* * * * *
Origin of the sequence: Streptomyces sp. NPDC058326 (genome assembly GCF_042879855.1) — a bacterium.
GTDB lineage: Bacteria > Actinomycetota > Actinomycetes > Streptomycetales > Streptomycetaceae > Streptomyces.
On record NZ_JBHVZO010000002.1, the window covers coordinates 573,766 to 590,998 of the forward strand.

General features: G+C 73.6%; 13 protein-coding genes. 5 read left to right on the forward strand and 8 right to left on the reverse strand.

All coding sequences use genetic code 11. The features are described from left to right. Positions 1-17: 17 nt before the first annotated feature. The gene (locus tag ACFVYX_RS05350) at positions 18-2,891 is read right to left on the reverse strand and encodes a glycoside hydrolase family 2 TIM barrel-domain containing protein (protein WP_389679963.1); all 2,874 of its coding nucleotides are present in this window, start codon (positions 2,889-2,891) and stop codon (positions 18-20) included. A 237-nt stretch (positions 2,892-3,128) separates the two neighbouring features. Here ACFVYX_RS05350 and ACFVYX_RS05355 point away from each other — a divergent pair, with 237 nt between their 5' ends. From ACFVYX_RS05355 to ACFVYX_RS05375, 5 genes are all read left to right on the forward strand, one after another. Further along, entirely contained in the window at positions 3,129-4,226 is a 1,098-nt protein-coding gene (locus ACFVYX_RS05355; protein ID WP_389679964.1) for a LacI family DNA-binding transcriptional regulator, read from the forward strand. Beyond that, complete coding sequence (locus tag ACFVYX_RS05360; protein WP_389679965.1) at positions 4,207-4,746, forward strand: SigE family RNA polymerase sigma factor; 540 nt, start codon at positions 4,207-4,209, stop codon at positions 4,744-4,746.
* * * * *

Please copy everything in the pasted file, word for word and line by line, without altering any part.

Origin of the sequence: Streptomyces sp. NPDC058326 (genome assembly GCF_042879855.1) — a bacterium.
GTDB lineage: Bacteria > Actinomycetota > Actinomycetes > Streptomycetales > Streptomycetaceae > Streptomyces.
On record NZ_JBHVZO010000002.1, the window covers coordinates 573,766 to 590,998 of the forward strand.

General features: G+C 73.6%; 13 protein-coding genes. 5 read left to right on the forward strand and 8 right to left on the reverse strand.

All coding sequences use genetic code 11. The features are described from left to right. Positions 1-17: 17 nt before the first annotated feature. The gene (locus tag ACFVYX_RS05350) at positions 18-2,891 is read right to left on the reverse strand and encodes a glycoside hydrolase family 2 TIM barrel-domain containing protein (protein WP_389679963.1); all 2,874 of its coding nucleotides are present in this window, start codon (positions 2,889-2,891) and stop codon (positions 18-20) included. A 237-nt stretch (positions 2,892-3,128) separates the two neighbouring features. Here ACFVYX_RS05350 and ACFVYX_RS05355 point away from each other — a divergent pair, with 237 nt between their 5' ends. From ACFVYX_RS05355 to ACFVYX_RS05375, 5 genes are all read left to right on the forward strand, one after another. Further along, entirely contained in the window at positions 3,129-4,226 is a 1,098-nt protein-coding gene (locus ACFVYX_RS05355; protein ID WP_389679964.1) for a LacI family DNA-binding transcriptional regulator, read from the forward strand. Beyond that, complete coding sequence (locus tag ACFVYX_RS05360; protein WP_389679965.1) at positions 4,207-4,746, forward strand: SigE family RNA polymerase sigma factor; 540 nt, start codon at positions 4,207-4,209, stop codon at positions 4,744-4,746.